If you look closely, the sky looks a little different... over 30 seconds, there's some cloud movement so they look "softer" and less defined. I think I'm going to have fun with the filter... there's a lot you can do with it!
Linking to Skywatch Friday. Click on the link to 
see great skies from around the world!
Enjoy your weekend.

Monday, January 21, 2013

Thursday, January 17, 2013

Night Sky

As is often the case with photography, you go out looking for one thing, and you come back with something else! Sometimes the something else is even better than what you went looking for in the first place. Then again, sometimes not. I went looking for a great sunset shot to post to Skywatch Friday a few nights ago, but the skies weren't cooperating. On the way back to my car, I set up my tripod along the road to capture some of those streaky lights you get from cars during long exposures (corner of Bastanchury and State College in Fullerton). The night sky is kind of ho-hum, but overall, not a bad shot.
Original:  30 second exposure, f/14, ISO 200, 50mm
Pretty easy to make out the headlights in the far lane and the taillights in the near lane. What if we spice things up a little by adding a texture?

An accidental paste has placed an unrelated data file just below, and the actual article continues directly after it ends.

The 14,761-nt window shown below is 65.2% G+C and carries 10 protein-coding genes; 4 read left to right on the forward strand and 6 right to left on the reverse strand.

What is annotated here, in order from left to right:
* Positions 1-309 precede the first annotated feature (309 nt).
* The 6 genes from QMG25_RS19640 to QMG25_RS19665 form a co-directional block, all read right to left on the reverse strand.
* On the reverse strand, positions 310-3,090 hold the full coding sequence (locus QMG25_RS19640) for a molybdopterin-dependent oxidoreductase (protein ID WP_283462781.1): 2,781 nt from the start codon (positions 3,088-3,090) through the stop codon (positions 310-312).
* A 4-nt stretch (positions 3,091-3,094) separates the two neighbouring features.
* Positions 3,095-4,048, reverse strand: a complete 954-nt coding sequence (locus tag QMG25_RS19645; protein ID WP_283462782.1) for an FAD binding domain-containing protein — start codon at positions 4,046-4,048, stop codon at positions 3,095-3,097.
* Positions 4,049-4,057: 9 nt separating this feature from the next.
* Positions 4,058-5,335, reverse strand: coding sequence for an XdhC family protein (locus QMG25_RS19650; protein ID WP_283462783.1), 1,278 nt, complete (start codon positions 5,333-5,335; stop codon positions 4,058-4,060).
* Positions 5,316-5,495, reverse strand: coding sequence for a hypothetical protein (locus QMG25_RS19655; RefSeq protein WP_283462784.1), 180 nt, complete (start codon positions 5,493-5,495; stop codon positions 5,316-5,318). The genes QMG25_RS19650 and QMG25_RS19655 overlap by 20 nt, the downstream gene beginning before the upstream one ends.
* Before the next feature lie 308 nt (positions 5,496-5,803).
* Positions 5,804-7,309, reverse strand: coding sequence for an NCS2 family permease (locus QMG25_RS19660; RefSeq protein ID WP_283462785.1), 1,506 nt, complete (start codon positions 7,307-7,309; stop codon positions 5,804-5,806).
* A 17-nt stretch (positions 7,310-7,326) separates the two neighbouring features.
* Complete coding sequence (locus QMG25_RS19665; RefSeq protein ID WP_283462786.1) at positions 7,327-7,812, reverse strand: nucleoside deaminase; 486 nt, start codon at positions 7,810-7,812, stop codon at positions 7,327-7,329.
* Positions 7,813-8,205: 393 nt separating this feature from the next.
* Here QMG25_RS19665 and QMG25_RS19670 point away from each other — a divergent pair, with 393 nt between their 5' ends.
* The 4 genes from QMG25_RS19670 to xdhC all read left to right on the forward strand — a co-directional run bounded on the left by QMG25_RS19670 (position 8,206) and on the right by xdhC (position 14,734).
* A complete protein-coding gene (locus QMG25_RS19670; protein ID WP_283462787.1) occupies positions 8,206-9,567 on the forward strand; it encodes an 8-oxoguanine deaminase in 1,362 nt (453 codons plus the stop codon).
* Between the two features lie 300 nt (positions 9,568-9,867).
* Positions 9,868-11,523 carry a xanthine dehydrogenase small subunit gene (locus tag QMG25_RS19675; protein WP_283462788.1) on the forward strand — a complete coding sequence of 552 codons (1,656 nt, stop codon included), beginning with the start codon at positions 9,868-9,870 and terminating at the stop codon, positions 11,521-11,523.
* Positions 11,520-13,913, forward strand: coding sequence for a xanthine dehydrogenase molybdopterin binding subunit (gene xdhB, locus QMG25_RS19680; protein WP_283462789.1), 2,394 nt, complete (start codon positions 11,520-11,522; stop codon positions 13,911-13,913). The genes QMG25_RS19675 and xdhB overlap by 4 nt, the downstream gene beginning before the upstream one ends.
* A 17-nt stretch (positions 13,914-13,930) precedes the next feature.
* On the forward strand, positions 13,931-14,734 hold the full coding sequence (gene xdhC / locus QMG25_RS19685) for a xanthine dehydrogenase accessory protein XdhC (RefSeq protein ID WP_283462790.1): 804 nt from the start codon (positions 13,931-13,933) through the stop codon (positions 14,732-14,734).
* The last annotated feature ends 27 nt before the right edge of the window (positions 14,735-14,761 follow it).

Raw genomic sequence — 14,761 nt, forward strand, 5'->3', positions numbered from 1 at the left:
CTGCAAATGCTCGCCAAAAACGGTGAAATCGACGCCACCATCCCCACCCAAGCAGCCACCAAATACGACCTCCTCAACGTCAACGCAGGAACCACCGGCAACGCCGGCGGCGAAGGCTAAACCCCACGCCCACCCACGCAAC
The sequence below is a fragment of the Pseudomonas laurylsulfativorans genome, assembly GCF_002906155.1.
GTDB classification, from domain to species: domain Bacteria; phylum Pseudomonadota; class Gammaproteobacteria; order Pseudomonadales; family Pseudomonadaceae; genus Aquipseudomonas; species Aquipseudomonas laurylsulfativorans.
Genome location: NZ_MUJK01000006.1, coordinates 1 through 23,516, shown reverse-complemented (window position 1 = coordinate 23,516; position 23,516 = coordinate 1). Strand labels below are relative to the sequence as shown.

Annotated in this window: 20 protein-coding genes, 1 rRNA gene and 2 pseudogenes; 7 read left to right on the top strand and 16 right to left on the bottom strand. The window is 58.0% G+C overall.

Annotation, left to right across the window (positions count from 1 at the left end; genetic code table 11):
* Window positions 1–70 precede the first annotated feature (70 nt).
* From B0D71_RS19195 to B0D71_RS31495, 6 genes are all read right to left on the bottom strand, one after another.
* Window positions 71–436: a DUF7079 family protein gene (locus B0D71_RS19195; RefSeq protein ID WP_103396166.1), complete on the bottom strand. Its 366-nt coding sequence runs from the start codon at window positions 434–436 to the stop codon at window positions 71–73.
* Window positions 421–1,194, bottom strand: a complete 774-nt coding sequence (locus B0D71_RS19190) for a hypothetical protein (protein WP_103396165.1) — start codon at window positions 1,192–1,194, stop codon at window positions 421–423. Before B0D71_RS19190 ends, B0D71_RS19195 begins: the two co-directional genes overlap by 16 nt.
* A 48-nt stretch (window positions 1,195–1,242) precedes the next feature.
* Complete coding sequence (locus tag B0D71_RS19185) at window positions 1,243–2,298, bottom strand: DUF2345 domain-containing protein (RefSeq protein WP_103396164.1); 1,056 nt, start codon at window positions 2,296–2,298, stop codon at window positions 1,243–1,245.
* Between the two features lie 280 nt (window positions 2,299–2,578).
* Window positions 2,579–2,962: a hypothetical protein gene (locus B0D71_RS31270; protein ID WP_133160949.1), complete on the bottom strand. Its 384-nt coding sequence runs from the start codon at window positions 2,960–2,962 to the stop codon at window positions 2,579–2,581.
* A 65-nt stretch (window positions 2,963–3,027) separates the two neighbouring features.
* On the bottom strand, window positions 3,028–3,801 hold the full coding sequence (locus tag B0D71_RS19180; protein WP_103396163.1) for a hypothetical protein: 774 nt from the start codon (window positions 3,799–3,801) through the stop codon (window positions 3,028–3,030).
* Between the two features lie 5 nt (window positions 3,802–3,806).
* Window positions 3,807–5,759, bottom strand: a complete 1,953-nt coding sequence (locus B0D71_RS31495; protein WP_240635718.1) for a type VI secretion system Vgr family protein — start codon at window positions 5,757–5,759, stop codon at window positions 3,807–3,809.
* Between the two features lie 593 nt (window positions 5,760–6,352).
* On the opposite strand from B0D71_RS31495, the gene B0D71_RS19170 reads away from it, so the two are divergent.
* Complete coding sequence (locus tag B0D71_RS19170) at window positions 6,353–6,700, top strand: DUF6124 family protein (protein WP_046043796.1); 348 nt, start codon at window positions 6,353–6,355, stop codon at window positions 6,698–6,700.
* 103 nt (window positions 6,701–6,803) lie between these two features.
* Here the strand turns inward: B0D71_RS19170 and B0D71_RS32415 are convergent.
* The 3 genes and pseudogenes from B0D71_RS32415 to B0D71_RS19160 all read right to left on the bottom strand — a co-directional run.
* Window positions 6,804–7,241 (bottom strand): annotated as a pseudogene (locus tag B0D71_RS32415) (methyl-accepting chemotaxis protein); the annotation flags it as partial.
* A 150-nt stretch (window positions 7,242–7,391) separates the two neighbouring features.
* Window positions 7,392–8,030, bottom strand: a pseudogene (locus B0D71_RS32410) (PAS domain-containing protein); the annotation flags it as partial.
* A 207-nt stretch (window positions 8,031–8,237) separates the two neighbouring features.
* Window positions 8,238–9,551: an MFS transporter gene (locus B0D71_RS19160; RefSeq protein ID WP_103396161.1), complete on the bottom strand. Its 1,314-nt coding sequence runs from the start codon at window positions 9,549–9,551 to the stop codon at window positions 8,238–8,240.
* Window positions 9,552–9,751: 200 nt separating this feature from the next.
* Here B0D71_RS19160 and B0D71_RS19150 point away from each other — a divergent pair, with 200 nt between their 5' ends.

Version 1
This particular texture adds some nice blues and "grunge" to the otherwise ho-hum sky, but we lose some cloud detail. What about adding a moon shot I took a while ago?
Version 2
Kind of nice, but (to my eye) the moon is too big and therefore a little fake looking. Also, I think the sky is too light, so let's add another texture and darken things up a bit. I'm also adding some grain and reducing the clarity and contrast for a "moody" look.
Version 3
OK, nice. This is my favorite. I loose some detail but I prefer this version overall. Last version... what about b&w?
Version 4
Hmmm, almost a toss-up for me, because I love b&w, but I still prefer version 3. Do you have a preference??

Linking to Skywatch Friday. Click on the link
to check out great skies from around the world!

Sunday, January 13, 2013

Snow in Joshua Tree??